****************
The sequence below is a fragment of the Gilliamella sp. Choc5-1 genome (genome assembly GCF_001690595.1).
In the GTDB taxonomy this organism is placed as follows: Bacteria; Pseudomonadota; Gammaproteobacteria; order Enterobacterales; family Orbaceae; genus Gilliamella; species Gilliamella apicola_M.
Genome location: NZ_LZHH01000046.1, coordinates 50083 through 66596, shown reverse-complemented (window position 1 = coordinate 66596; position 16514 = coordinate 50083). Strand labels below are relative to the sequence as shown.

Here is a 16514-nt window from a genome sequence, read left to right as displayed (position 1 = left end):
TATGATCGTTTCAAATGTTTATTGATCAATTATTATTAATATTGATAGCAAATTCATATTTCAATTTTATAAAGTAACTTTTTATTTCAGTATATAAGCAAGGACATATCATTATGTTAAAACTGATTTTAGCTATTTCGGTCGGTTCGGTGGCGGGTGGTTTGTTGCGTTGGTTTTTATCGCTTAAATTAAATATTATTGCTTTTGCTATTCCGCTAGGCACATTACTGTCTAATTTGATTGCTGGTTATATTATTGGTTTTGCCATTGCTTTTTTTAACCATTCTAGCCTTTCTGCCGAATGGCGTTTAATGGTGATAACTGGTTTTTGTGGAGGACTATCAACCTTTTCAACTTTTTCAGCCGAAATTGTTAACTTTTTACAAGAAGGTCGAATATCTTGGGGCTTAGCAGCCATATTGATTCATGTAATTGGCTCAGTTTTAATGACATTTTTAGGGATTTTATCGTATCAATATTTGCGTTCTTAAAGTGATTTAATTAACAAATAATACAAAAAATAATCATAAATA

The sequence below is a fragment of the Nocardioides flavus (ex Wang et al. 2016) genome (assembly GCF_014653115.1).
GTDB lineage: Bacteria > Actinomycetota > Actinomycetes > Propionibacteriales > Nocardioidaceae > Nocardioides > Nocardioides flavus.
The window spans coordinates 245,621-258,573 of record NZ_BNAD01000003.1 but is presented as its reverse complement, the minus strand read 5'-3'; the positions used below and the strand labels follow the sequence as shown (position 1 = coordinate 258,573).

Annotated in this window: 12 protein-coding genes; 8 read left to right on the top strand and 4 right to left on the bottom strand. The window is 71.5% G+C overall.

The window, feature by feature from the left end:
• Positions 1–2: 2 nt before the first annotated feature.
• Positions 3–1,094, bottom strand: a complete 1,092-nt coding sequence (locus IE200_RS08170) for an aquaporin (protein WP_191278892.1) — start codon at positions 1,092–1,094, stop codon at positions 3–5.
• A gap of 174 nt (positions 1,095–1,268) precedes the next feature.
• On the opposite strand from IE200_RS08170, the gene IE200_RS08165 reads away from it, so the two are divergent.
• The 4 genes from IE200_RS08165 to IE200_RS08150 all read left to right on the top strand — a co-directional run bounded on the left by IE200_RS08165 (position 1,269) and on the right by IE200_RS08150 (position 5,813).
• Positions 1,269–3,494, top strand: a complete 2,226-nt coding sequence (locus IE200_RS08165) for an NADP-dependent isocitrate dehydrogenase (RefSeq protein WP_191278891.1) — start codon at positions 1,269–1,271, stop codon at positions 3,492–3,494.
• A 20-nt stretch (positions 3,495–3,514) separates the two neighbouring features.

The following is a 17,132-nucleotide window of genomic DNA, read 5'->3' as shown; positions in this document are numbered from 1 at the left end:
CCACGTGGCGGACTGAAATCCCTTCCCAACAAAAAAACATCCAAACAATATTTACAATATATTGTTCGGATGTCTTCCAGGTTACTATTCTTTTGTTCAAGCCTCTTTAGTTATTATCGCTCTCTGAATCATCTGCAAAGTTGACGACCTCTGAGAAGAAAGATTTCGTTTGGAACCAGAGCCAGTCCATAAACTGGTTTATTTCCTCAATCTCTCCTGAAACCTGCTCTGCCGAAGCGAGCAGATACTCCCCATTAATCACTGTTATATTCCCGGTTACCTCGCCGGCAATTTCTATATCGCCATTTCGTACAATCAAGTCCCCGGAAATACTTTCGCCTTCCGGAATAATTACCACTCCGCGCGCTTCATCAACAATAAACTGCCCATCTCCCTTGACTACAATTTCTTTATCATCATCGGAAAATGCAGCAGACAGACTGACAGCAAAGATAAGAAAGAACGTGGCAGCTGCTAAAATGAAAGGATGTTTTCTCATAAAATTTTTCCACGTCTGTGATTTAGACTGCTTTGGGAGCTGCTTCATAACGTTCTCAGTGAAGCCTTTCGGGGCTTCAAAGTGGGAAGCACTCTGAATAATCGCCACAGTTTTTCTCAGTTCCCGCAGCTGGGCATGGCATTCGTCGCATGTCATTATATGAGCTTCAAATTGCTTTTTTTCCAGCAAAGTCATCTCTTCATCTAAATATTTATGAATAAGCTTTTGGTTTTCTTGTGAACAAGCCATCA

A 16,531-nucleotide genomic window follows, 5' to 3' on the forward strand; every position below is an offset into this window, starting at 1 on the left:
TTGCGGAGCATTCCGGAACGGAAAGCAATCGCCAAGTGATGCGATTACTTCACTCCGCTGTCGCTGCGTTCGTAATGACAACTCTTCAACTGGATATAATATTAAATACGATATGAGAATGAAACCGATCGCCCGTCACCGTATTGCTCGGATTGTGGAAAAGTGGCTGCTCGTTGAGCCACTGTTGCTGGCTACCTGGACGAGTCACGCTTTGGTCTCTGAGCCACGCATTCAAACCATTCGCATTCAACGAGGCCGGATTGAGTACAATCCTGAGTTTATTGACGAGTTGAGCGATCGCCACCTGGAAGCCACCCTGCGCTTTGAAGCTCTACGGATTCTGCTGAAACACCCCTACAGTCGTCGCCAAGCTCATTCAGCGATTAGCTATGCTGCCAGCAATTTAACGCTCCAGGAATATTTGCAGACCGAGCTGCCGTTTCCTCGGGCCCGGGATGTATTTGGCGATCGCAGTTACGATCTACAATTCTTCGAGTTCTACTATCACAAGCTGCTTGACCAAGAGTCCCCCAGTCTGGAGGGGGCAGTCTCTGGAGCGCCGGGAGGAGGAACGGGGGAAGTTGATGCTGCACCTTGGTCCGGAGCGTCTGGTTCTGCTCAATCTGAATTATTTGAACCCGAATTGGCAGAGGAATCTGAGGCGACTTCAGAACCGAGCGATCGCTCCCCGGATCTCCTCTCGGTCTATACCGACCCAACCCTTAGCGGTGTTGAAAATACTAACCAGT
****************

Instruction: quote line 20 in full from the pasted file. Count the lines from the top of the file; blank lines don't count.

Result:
A 16,531-nucleotide genomic window follows, 5' to 3' on the forward strand; every position below is an offset into this window, starting at 1 on the left: